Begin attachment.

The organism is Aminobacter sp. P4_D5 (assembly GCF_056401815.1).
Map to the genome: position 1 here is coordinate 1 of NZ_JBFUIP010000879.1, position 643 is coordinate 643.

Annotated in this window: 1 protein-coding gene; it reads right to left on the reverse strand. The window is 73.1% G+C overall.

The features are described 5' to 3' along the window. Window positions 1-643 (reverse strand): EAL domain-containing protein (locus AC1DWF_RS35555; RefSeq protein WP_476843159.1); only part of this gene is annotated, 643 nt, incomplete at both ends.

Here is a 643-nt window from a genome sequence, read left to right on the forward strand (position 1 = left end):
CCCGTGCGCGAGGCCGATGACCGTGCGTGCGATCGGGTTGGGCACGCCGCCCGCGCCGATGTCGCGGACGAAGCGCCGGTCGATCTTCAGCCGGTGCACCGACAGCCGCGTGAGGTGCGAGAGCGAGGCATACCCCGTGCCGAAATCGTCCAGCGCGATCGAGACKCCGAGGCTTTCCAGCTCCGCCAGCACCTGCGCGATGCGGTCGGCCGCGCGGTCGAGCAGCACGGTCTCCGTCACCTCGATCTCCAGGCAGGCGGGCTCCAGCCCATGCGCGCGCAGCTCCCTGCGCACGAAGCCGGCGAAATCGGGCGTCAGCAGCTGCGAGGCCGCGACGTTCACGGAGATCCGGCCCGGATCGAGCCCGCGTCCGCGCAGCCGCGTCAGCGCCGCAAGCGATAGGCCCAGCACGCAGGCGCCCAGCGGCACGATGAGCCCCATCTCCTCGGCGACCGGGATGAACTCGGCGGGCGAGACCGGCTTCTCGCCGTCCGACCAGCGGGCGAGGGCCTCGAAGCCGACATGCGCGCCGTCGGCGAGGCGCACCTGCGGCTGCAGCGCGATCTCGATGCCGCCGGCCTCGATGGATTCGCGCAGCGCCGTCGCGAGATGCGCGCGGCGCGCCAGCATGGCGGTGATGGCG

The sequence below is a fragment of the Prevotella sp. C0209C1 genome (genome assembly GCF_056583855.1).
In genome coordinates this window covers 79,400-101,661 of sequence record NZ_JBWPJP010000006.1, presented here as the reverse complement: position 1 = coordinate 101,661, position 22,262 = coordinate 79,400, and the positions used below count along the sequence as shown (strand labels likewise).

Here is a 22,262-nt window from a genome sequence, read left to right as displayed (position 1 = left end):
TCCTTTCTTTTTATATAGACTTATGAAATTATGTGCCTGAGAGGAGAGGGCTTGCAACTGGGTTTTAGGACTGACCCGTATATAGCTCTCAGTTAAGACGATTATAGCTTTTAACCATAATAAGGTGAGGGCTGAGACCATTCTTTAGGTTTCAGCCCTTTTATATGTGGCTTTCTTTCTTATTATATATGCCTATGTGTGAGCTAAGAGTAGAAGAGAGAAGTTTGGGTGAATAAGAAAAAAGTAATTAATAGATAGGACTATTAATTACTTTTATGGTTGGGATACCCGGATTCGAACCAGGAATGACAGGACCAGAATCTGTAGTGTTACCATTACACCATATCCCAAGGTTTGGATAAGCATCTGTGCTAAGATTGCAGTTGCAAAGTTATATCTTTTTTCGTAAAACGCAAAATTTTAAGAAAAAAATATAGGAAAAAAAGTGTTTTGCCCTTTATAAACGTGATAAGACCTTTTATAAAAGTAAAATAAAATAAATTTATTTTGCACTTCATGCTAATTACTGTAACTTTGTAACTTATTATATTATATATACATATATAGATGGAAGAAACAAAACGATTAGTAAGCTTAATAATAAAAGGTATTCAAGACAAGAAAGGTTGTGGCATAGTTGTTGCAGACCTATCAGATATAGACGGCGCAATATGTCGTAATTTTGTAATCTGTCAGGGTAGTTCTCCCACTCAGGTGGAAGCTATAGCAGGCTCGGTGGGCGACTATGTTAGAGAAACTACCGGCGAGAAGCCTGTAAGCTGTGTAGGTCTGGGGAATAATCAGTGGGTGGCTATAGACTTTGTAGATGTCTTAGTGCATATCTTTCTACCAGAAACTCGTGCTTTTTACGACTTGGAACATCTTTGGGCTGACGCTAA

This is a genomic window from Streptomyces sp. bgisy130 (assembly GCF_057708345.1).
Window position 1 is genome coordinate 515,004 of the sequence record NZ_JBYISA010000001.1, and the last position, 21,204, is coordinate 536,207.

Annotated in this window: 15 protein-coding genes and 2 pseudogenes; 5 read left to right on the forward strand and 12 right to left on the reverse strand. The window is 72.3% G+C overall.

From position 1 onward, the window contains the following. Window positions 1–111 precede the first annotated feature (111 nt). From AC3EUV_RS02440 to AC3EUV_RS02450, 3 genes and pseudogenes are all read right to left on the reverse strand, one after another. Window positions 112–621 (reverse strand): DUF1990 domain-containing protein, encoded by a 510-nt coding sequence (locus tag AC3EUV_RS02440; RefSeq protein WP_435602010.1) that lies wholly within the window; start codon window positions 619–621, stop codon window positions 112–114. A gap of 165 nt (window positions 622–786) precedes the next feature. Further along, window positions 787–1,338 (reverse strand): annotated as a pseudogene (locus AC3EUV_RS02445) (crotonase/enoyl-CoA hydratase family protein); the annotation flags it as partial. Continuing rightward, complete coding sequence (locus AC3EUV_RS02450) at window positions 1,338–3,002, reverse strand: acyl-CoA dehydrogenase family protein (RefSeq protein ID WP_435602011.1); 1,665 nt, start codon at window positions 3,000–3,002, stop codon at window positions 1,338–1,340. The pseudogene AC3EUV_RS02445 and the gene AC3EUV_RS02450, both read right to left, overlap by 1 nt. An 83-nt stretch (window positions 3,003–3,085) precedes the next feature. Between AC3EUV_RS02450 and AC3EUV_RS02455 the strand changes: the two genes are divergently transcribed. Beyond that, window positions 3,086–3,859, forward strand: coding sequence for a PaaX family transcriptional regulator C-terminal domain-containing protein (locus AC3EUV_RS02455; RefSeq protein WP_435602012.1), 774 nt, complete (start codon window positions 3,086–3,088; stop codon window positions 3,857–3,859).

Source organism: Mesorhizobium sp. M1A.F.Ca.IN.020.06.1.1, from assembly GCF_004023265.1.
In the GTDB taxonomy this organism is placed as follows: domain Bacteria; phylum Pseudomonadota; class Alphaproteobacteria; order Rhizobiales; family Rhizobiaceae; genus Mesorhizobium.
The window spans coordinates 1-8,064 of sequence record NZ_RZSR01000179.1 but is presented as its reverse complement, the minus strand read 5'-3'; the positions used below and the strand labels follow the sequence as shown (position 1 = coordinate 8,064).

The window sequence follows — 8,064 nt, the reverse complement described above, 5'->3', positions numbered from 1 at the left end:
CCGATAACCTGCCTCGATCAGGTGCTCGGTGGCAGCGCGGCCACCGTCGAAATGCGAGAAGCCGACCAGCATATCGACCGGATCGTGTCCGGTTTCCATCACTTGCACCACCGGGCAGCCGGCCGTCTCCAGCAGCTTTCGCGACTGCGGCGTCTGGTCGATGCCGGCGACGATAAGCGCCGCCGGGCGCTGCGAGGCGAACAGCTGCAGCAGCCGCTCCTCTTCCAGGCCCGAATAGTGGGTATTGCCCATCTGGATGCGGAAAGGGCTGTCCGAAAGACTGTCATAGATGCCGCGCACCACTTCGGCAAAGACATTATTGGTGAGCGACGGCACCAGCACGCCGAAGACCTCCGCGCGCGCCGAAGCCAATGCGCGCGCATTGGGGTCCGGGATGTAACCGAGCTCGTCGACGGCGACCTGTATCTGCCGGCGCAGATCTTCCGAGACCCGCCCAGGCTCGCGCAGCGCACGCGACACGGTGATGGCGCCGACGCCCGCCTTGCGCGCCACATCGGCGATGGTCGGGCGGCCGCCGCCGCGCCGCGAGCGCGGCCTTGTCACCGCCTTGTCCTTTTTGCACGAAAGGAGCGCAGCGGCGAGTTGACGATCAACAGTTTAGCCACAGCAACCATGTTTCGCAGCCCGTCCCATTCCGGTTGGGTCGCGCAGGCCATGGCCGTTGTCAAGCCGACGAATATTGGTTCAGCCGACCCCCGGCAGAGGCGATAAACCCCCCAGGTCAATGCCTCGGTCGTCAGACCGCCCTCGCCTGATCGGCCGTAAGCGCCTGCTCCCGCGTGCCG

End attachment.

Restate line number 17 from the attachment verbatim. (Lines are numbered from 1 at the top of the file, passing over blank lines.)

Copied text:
The window spans coordinates 1-8,064 of sequence record NZ_RZSR01000179.1 but is presented as its reverse complement, the minus strand read 5'-3'; the positions used below and the strand labels follow the sequence as shown (position 1 = coordinate 8,064).